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US targets California cap-and-trade agreement with Quebec


DOJ says state is pursuing 'independent foreign policy'

California, Quebec programs were linked in 2014

Washington — The US Department of Justice is taking aim at a California cap-and-trade program designed to curb carbon dioxide emissions, arguing the scheme is unconstitutional because it is linked to a similar program administered by the Canadian province of Quebec.

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Asserting that the federal government has "full and exclusive responsibility" over foreign affairs, the DOJ argued in a Wednesday 23 lawsuit that California's program represents an attempt by the state to pursue "an independent foreign policy in the area of greenhouse gas regulation."

The suit -- USA vs. California (No. 2:19-at-01013) -- was filed in the US District Court for the Eastern District of California against the state of California, the California Air Resources Board (CARB) and the Western Climate Initiative (WCI), a non-profit that supports the program with technical and advisory services.

California's cap-and-trade program covers power generation, large industrial sources of greenhouse gas emissions, and suppliers of gasoline, diesel, natural gas and propane burned at industrial, commercial and residential sites. Under the program, CARB established a declining cap on total statewide emissions and issues allowances to polluters that are traded in quarterly auctions. The proceeds flow to the Greenhouse Gas Reduction Fund and are allocated through the state's annual budget process. As of 2017, the fund had provided roughly $3.4 billion for clean energy and transportation as well as environmental projects, according to CARB.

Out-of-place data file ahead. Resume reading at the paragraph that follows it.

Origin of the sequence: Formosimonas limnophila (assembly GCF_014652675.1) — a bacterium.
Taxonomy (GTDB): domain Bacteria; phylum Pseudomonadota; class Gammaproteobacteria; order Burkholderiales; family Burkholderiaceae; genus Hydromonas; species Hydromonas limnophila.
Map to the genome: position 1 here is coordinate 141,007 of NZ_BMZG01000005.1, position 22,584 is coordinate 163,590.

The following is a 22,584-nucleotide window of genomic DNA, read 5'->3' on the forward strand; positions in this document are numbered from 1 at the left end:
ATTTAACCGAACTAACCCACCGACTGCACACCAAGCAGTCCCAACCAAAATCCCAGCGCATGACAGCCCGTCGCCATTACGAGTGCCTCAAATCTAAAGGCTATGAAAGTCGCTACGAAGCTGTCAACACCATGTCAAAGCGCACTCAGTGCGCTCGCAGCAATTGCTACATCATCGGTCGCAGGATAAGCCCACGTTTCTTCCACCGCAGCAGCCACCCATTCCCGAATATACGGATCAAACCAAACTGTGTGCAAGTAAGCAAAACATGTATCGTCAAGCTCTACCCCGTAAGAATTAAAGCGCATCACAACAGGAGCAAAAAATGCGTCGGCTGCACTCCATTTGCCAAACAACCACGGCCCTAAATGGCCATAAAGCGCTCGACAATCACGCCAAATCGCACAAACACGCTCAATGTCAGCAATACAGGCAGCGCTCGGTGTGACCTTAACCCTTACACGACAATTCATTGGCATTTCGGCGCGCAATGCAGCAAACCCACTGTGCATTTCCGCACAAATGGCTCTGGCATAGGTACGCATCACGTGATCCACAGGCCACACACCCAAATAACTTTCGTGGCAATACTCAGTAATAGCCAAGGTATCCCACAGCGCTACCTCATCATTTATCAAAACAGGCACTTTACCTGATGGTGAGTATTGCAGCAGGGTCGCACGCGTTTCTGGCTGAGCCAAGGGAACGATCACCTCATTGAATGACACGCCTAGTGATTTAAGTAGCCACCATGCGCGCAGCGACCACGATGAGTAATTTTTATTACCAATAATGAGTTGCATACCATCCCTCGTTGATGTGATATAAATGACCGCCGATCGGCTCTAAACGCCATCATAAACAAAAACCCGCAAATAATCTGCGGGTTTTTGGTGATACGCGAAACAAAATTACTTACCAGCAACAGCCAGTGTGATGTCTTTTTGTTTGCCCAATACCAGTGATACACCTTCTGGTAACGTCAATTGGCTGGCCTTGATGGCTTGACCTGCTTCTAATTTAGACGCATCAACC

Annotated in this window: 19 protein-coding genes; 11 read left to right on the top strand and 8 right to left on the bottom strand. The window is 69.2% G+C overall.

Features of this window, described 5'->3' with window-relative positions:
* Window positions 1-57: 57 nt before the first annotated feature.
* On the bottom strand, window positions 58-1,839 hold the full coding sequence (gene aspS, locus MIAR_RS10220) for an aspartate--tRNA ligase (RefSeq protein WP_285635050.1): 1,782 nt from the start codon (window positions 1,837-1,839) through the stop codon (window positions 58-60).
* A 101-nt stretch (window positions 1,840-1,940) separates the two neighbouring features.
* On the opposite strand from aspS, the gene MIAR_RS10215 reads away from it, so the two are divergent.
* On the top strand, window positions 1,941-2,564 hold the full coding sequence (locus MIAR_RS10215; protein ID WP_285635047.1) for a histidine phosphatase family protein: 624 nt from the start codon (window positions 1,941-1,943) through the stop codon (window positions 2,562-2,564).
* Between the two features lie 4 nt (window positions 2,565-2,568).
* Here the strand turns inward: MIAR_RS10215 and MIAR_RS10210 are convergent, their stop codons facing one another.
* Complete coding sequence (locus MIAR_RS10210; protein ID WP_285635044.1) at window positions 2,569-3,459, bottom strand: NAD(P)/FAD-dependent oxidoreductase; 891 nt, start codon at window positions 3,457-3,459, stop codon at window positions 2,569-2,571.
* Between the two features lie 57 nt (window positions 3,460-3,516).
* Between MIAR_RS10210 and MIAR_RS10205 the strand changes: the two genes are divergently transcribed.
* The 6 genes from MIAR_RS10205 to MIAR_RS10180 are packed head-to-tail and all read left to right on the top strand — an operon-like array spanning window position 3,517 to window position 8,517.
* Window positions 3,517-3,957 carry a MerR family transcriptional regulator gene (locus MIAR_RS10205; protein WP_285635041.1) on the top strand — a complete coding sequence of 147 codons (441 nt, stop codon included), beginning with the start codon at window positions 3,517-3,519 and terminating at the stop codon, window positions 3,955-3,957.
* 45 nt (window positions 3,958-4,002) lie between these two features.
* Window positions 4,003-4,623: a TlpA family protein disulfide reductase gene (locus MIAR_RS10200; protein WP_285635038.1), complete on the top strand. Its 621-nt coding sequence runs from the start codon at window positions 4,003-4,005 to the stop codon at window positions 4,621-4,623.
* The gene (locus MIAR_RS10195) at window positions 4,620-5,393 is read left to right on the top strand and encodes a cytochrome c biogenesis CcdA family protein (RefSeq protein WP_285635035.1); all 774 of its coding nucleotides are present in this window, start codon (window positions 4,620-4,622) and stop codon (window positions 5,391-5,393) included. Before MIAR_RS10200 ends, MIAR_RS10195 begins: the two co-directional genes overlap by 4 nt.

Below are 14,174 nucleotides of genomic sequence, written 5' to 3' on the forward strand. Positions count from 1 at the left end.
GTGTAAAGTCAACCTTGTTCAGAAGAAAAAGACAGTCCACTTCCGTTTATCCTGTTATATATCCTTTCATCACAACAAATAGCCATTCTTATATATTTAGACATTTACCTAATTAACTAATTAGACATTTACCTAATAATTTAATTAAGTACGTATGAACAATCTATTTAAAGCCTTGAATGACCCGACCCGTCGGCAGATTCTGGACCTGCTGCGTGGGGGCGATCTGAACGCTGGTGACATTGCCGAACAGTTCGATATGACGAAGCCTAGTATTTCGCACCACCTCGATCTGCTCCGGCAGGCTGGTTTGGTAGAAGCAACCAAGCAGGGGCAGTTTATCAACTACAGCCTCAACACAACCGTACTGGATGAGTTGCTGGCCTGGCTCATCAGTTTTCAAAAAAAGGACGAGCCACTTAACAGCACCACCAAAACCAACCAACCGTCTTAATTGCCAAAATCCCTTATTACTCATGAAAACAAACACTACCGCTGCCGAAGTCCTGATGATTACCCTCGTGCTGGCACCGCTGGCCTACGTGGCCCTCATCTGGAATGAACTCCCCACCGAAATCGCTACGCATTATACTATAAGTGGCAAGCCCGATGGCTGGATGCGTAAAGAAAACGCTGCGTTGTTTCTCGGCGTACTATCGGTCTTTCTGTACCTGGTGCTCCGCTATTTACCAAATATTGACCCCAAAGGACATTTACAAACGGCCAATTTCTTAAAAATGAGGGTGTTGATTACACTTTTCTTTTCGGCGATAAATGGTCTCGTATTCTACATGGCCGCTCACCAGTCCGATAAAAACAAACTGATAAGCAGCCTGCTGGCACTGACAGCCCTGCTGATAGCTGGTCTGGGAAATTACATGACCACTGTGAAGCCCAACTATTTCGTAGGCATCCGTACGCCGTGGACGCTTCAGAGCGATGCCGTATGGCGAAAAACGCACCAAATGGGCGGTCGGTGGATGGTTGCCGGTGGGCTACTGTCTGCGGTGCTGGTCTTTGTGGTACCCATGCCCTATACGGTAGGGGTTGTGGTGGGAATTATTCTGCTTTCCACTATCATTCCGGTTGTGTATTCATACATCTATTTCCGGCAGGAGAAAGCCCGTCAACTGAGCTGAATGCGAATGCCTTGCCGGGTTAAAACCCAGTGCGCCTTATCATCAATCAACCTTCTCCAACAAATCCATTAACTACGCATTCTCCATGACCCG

The California and Quebec cap-and-trade programs were formally linked under the WCI at the start of 2014, with their first joint sale held in November 2014. The goal of linking the two programs was to create a more liquid market for tradable emission allowances while driving down compliance costs for affected sources.

In 2017, California and Quebec agreed to work together toward harmonizing and integrating their cap-and-trade and greenhouse gas reporting programs, with the eventual goal of making emission allowances tradable between the two jurisdictions. That same year, President Donald Trump initiated the process of pulling the US out of the Paris Agreement on climate change, stating at the time that he was willing to renegotiate the US' commitments to the agreement or seek a "new deal."

In its Wednesday complaint, the DOJ argued California's cap-and-trade agreement with a provincial government "complexifies and burdens" US efforts to negotiate other competitive international agreements. In addition, DOJ argued the program could entice other states to enter into "similarly illegal arrangements," effectively curbing the political power of the federal government.

As relief, the DOJ asked the court to declare California's agreement with Quebec and the underlying state law illegal. The complaint also requested a permanent injunction against the implementation of the joint program.

In a statement, California Governor Gavin Newsom said the lawsuit represents another example of the Trump administration's "political vendetta" against California and its climate policies.

"Carbon pollution knows no borders, and the Trump administration's abysmal record of denying climate change and propping up big polluters makes cross-border collaboration all the more necessary," he said.

The suit comes after the Trump administration in September issued a rule that revoked California's authority to set its own tough clean car rules under the Clean Air Act. California and 22 other states challenged that action in federal appeals court the following day.

-- Zack Hale, S&P Global Market Intelligence,

-- Edited by Keiron Greenhalgh,